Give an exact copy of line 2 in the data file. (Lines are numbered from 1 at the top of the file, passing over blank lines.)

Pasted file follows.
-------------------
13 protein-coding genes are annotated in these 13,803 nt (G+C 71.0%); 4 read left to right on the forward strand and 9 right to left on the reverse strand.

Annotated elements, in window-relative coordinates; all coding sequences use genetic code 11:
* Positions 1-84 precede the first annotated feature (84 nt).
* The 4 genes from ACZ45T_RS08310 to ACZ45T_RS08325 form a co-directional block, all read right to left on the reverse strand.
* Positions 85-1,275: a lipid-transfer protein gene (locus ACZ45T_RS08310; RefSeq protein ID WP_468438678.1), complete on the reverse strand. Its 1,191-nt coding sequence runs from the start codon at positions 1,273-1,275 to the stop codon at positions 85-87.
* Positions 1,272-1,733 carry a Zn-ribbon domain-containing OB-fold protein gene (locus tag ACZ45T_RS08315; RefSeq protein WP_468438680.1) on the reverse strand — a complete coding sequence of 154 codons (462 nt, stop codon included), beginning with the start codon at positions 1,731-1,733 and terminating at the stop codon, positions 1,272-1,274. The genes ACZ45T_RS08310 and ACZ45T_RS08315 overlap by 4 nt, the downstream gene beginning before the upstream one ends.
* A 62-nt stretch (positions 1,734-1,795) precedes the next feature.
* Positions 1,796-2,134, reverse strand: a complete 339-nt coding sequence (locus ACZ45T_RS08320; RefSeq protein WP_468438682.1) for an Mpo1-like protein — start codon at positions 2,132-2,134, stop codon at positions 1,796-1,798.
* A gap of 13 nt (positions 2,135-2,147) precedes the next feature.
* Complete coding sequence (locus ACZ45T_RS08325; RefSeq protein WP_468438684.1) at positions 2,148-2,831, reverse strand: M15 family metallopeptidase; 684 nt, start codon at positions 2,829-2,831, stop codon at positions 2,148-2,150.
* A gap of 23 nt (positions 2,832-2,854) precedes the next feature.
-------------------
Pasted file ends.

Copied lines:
Annotated elements, in window-relative coordinates; all coding sequences use genetic code 11: